Trade continues to dominate the political and economic headlines, with President Trump announcing a new round of tariffs on $200 billion worth of Chinese goods. This latest comes on the heels of a summer during which the president vacillated between threats of additional tariffs—on auto imports and China—and friendly proclamations with the European Union to work towards “zero tariffs.”
The United States’ three largest trading partners—China, the European Union (EU), and NAFTA (Canada and Mexico)—have responded in-kind. These three trading partners have implemented tariffs on over $120 billion of U.S. exports.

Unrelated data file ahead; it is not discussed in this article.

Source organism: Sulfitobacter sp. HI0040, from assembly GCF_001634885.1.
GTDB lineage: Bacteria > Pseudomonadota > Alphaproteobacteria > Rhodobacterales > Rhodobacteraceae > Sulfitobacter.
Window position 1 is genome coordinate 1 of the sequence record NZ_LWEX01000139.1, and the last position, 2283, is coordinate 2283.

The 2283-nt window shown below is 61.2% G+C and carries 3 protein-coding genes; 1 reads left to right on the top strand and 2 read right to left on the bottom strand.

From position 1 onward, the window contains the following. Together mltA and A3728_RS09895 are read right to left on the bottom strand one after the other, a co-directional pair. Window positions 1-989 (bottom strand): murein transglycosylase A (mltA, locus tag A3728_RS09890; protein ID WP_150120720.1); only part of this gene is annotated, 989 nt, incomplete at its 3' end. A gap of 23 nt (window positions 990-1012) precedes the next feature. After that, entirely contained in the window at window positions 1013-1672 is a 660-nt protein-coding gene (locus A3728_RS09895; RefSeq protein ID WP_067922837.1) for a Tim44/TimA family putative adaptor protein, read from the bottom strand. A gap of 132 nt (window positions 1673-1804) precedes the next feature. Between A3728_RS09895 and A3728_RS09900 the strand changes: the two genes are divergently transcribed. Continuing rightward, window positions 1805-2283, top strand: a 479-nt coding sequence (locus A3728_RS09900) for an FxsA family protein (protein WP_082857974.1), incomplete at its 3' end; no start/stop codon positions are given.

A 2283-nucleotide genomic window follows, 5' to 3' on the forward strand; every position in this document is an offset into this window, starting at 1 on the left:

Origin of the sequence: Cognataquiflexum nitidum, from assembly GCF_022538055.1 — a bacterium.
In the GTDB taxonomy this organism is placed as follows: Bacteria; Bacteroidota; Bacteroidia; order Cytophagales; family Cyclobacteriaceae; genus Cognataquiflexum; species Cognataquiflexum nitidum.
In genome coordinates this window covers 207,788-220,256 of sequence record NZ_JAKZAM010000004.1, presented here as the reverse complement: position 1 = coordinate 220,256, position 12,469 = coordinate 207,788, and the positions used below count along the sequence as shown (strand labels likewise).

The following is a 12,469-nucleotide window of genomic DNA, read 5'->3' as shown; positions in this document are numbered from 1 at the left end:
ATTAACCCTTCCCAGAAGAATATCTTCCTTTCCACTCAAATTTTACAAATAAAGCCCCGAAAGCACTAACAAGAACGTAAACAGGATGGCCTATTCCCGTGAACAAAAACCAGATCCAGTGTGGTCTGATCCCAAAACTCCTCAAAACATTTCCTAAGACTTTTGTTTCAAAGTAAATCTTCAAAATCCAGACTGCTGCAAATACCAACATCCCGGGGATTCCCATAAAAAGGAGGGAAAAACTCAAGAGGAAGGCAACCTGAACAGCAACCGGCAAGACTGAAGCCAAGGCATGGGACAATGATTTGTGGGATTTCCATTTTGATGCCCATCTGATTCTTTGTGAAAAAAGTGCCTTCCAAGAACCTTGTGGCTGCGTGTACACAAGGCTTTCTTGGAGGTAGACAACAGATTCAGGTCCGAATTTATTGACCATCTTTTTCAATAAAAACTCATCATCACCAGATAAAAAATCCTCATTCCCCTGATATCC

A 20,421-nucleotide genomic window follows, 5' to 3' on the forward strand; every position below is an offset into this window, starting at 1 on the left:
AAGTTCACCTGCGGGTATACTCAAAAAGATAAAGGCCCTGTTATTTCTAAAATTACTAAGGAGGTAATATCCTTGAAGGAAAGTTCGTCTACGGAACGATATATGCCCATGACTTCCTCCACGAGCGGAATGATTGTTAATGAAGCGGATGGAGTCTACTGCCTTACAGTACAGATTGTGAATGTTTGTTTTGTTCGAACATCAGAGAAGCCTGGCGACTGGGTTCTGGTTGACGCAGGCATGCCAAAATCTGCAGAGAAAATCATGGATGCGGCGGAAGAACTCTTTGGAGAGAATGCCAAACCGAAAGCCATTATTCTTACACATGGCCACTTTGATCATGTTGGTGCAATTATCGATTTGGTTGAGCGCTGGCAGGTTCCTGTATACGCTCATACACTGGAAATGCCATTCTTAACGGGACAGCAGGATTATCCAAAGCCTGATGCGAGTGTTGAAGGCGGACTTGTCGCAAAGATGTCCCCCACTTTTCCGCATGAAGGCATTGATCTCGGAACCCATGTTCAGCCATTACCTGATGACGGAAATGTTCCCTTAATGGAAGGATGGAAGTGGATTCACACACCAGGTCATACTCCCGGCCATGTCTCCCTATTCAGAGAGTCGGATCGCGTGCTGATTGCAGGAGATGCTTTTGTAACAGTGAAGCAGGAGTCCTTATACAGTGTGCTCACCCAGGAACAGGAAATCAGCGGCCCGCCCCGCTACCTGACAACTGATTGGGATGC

This short analysis reviews the exposure local communities have to these trade policy changes. It draws on the Export Monitor, a unique dataset developed as part of the Global Cities Initiative, to estimate which local and regional economies rely the most on export industries targeted by retaliatory tariffs. Of course, the U.S.-imposed tariffs on imports also affect cities, regions, and states—as well as the firms, workers, and consumers within them.
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